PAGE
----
The good news for the class of 2013? Economists agree that you’ve found the right year. Students matriculating in June have a better chance of landing jobs than degree holding hopefuls just 9 months ago. Better news? From that class, finance is the top degree in demand. The Brookings Institution reports that there are 184,312 openings for financial specialists listed online alone. So, you’ve completed your internships, your social networking profiles are up to date, you’ve begun making contacts and your resume has been polished so many times it shines like gold, but you still aren’t sure where to begin the search for a job in finance. Consider, first, that urban areas with high demand for educated workers are always good places to start; then, check out the list of cities below.
Pittsburgh: Time Magazine pointed to Pittsburgh, PA as one of the best cities to look for a job this year. This city has the second highest job creation index score, and while job listings have declined by 32% nationally over the past year, Pittsburgh holds strong at only a 3% loss. In terms of livability, Pittsburgh has been consistently ranked over the years as one of the best places to live, work and visit in the United States (and occasionally even the world).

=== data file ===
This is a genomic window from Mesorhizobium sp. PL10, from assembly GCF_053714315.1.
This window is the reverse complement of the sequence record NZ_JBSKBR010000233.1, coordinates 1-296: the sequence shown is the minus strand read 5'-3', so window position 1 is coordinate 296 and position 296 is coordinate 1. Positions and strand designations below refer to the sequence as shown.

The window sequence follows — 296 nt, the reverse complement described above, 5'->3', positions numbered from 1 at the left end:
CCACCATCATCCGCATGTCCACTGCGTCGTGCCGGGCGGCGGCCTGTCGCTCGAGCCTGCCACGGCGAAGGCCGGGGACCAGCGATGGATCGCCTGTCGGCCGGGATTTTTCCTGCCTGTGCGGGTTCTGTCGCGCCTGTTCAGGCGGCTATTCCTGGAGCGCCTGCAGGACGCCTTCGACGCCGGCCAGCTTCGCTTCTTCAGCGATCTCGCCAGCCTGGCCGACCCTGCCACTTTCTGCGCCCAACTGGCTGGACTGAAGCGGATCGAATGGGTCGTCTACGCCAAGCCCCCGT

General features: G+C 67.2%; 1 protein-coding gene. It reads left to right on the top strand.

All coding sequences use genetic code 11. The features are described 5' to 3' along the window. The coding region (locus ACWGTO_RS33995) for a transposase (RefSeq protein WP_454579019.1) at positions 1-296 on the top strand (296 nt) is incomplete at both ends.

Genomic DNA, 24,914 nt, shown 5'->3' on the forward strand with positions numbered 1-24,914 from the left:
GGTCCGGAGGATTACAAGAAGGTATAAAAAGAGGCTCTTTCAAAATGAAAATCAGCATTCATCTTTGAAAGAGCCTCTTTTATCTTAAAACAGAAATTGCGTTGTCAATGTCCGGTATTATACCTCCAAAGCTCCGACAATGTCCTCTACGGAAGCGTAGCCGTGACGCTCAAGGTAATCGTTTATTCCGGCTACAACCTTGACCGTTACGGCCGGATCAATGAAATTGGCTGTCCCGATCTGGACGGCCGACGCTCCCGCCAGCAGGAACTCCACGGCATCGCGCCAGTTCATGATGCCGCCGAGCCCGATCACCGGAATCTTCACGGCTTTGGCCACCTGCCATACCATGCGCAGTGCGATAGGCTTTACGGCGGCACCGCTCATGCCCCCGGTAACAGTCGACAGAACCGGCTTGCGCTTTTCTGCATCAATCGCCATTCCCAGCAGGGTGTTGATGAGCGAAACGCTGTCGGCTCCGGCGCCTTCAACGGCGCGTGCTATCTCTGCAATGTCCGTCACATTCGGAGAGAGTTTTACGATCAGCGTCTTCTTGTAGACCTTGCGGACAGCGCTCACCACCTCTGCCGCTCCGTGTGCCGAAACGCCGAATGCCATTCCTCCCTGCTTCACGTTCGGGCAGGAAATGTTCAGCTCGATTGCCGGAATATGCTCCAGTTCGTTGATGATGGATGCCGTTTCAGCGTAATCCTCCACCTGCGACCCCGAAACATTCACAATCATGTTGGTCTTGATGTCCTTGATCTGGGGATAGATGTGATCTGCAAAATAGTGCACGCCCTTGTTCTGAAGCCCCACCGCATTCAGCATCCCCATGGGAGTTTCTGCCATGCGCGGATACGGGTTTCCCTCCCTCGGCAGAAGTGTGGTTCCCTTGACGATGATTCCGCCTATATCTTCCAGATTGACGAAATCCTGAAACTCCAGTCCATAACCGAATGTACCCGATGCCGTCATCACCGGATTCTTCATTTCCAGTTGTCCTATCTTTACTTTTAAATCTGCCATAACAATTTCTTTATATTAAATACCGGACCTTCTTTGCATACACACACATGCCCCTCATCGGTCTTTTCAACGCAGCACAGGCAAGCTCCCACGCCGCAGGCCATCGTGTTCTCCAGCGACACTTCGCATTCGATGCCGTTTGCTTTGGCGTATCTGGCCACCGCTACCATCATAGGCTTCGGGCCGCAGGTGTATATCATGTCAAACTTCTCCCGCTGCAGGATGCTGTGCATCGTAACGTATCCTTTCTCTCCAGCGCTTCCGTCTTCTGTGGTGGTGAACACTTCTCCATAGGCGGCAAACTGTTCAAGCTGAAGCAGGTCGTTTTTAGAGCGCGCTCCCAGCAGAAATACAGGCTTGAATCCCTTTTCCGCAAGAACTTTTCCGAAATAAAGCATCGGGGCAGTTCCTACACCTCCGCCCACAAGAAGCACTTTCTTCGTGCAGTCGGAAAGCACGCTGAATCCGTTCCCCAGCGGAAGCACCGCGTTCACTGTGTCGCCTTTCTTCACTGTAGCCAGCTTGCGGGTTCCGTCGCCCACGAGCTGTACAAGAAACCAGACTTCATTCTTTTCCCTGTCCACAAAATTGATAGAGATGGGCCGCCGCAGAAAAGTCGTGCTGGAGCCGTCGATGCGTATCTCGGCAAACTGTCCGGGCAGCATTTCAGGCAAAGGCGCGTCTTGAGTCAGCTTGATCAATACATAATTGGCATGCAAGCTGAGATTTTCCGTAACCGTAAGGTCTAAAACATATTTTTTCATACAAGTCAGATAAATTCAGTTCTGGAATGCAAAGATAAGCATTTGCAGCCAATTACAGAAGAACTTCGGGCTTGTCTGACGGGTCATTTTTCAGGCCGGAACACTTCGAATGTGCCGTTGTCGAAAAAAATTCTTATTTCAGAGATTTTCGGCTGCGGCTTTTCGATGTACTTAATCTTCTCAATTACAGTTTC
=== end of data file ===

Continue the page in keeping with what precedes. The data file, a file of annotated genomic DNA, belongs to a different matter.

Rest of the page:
San Francisco: When we think San Francisco in 2013, we think tech. This is where the programmers, the app developers, the game gurus go. In truth, San Francisco’s golden age extends past computer occupations. Out of 10, finance slides in at number 5 in a list of most wanted professionals. With a healthy job market of 1,935,400 – 49% demand educated individuals with at least a bachelor’s degree.
Salt Lake City: Believe it. Bloomburg Businessweek listed Salt Lake City at number 8 in a list of America’s strongest job markets, and finance fits neatly into the city’s top 3 most wanted professionals. With a population of 1,130,293, SLC’s unemployment rate still comes in at a national low of 5.1%, and as home to the University of Utah’s genetics and health science divisions, it has been recognized as a hotbed of new business creation.
Houston: They tell us not to mess with Texas, so we certainly wouldn’t dream of leaving it behind. With a population of 5.9 million, it is one of the largest cities in America with jobless rates lower than the national average. Let’s not forget that the energy sector has a need for financial professionals, and Houston houses both oil and gas -not to mention being the regional center for a lot of major companies’ financial departments.
New York: We couldn’t leave this classic off the list. New York has long been considered the financial capitol of the world, and with a total area employment of 8,552,000, it is not to be forgotten. This city is a mecca for large investment banks, housing institutions like Morgan Stanley, Merrill Lynch and Goldman Sachs to name a few, not to mention that banks like Citigroup and JP Morgan also make their homes here. In a list of the city’s most demanded jobs, finance still finds itself at a solid number 4. While the cost of living is higher than in other cities, so (often) are the pay rates, and the exodus of some overworked financial professionals left a slew of openings for the next generation. Plus, the perks of life in this hub are nothing to scoff at. For an up and coming professional, New York is still a glowing center for art, food, music and nightlife.
By Wall Street Services Staff